Former President Barack Obama made headlines last Friday when he broke from longstanding tradition to re-enter the partisan fray, offering direct and harsh criticisms of his successor in a public address. Over the course of his lecture, he also blasted the Republican Party writ large: "Over the past few decades, the politics of division, of resentment and paranoia has unfortunately found a home in the Republican Party," he intoned. Out of curiosity, to what would Obama ascribe this 2006 polling, showing that a majority of Democrats believed President Bush had advanced knowledge of the 9/11 terrorist attacks? Or much more recent polls showing that most Democratic voters believe the baseless conspiracy theory that the Russian government changed actual votes in the 2016 US election?
It would seem that division, resentment and paranoia have all found a home in the Democratic Party, too. But tendentious partisanship masquerading as thoughtful, above-the-fray truth telling is vintage Obama. I suspect his reappearance (did he ever really go away?) will motivate certain voters both for and against Democrats at the margins, but won't have too much of an impact overall. Republicans will be reminded of how tiresome he can be, and hyper-motivated Democrats will...applaud vigorously and fortify their motivation. In any case, on the policy front, this shift from Obama was inevitable, but is still noteworthy:
Obama endorses Medicare for all. pic.twitter.com/QCwgLj6425— Dan Diamond (@ddiamond) September 7, 2018
In a well-publicized speech this afternoon, the former Commander in Chief praised the bright ideas of his party's progressive wing. "Democrats aren't just running on good old ideas like a higher minimum wage, they're running on good new ideas like Medicare-for-all," Obama said in his remarks, while also endorsing proposals like giving workers seats on corporate boards and reversing tax cuts.
This idea is neither "new" nor good. But it is entirely predictable coming from Barack Obama. When conservatives warned that Obamacare was a scheme designed to push the country closer to fully government-run healthcare, that was dismissed as fear-mongering -- or perhaps even as the promulgation of, say, division, paranoia and resentment. In spite of some powerful evidence, including Obama's own stated views on single-payer, these concerns were downplayed and written off by many in the press. But Obamacare is failing (something else we also anticipated), and was objectively failing long before the "Republican sabotage" narrative was even remotely plausible. The law shattered multiple central promises on which it was dishonestly sold to the public, not the least of which was the "Affordable" piece of the so-called "Affordable Care Act." Many on the Left are pointing to these shortcomings as supposed proof that more government intervention is needed to further reshape the system in a "fair" way that guarantees that healthcare as a "human right."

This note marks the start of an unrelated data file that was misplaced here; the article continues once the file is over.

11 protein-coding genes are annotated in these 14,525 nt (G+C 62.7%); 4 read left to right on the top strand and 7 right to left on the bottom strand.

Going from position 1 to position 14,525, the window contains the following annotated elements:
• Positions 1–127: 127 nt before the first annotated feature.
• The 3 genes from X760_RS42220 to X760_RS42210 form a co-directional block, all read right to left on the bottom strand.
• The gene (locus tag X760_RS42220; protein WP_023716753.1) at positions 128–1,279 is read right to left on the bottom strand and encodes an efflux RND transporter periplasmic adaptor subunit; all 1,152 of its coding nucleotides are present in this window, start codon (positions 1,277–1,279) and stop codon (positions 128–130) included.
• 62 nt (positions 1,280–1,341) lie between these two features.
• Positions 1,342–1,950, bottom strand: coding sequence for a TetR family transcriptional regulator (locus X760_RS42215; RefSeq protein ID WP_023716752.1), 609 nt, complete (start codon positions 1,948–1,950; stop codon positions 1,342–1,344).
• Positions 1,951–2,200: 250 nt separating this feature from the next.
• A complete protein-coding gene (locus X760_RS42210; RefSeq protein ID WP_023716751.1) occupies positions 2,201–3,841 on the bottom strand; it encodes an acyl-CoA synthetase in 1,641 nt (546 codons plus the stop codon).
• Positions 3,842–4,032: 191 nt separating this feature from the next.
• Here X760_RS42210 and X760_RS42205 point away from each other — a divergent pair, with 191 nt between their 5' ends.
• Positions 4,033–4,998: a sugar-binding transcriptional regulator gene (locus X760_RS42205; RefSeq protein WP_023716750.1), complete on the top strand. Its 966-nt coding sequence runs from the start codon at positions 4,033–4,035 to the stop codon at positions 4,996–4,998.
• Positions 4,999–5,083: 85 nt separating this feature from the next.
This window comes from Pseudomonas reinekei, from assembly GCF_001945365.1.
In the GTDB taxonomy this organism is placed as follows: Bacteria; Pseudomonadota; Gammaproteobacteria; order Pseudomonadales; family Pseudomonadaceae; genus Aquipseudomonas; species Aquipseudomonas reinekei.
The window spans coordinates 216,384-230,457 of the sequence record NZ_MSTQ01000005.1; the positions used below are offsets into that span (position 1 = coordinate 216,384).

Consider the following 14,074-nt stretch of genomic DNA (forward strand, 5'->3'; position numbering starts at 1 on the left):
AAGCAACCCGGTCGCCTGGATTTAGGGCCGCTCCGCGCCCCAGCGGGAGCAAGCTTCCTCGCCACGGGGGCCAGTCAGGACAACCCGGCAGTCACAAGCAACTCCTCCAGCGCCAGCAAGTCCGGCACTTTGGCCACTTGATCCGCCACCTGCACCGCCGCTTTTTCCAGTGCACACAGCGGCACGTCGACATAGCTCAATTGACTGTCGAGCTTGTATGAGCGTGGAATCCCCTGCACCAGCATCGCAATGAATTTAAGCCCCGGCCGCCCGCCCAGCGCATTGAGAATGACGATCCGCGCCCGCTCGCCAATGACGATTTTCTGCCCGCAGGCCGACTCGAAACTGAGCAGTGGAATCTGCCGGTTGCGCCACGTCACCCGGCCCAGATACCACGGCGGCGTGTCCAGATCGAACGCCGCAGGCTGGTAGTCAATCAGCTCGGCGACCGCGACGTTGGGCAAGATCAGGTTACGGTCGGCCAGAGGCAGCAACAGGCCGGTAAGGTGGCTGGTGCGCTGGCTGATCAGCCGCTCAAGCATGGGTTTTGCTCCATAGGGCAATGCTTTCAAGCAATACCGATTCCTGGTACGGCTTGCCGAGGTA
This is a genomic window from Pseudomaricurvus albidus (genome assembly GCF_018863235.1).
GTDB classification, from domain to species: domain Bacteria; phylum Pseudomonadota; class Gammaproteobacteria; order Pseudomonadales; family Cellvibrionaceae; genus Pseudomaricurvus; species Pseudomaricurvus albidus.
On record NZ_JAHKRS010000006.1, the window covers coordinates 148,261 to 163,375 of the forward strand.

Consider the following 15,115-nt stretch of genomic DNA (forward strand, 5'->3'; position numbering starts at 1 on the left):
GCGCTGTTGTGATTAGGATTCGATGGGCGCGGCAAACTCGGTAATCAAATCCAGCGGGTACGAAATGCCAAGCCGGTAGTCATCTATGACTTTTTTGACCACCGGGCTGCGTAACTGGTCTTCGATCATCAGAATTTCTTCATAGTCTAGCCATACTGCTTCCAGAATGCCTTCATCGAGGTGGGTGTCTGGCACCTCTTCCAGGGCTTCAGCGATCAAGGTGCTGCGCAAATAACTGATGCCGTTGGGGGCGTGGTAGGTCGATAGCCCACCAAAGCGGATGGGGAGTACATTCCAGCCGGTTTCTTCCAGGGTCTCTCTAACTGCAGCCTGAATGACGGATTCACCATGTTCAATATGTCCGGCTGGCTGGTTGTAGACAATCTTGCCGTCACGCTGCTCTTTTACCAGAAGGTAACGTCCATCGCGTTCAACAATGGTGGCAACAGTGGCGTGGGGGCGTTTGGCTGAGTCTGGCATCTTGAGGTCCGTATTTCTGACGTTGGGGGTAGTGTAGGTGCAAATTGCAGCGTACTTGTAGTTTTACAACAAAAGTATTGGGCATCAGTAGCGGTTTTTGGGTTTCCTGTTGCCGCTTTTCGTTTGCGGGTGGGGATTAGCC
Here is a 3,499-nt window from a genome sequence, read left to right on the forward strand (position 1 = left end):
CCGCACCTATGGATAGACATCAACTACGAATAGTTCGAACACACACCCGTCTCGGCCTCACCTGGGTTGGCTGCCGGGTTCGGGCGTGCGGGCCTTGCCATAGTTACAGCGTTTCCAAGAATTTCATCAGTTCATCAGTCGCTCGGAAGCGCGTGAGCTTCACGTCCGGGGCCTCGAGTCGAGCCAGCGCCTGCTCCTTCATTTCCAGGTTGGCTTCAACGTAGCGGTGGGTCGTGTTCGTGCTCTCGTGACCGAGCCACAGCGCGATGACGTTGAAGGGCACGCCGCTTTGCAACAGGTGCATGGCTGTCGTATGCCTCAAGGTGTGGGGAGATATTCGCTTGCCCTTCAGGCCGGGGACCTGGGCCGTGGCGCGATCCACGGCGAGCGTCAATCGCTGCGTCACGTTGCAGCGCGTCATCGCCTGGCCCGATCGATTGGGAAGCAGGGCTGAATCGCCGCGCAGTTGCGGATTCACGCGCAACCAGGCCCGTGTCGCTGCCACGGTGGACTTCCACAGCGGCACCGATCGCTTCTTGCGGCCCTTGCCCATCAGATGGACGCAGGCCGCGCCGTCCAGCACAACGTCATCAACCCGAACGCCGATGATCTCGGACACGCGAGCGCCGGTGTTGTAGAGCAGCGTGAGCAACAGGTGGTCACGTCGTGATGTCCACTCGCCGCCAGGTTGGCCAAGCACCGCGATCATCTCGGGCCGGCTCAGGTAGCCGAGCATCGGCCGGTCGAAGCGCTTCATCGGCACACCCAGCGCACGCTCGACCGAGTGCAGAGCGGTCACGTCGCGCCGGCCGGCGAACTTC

Obama now recognizes this leftward lurch as the wave of the future, and has effectively abandoned his own sputtering, fatally-flawed law in favor of a more complete state takeover of the healthcare sector. Never mind that there's absolutely no way to pay for it without sweeping, bruising tax increases on middle income and working class. Never mind that it would out government bureaucrats in charge of medical decisions, including rationing. Never mind that our existing, massive government healthcare programs are failing, rife with abuse, and/or going insolvent. Never mind that a dramatic shift to single payer would uproot more than 150 million Americans from their current healthcare arrangements. These are all mere details to those who put blind faith in the government, some of whom would like to see the entrenched federal bureaucracy wield more control over people's lives. The Democratic Party's increasingly-dominant left flank is happy to ignore glaring state-level failures and rejections, impose this utopic scheme, then figure out the nettlesome details later. In some cases, that last bit isn't even an exaggeration:
Cynthia Nixon on single-payer health care in New York: “Pass it and then figure out how to fund it.”https://t.co/ovkAbreV29— Josh Greenman (@joshgreenman) September 5, 2018
That appears to be the attitude of California's next governor, as well. To paraphrase Nike's new marketing ploy: "Implement something, even if it means bankrupting everything. Just do it." I'll leave you with this: Despite the GOP's disastrous standing in the state, might Golden State voters be having second thoughts about ongoing left-wing governance, even as Resistance fever runs high? Oh, and here's just one more inconvenient, buzzkill reminder about the overwhelmingly daunting math:
Obama endorsing Medicare-For-All obligates me to point out that NO M4A proposal has ever been produced that adds less than $14T in first-decade debt - and the Sanders bill adds $30T.— Brian Riedl (@Brian_Riedl) September 7, 2018
All this push for a "fiscally-responsible M4A proposal" that does not even exist.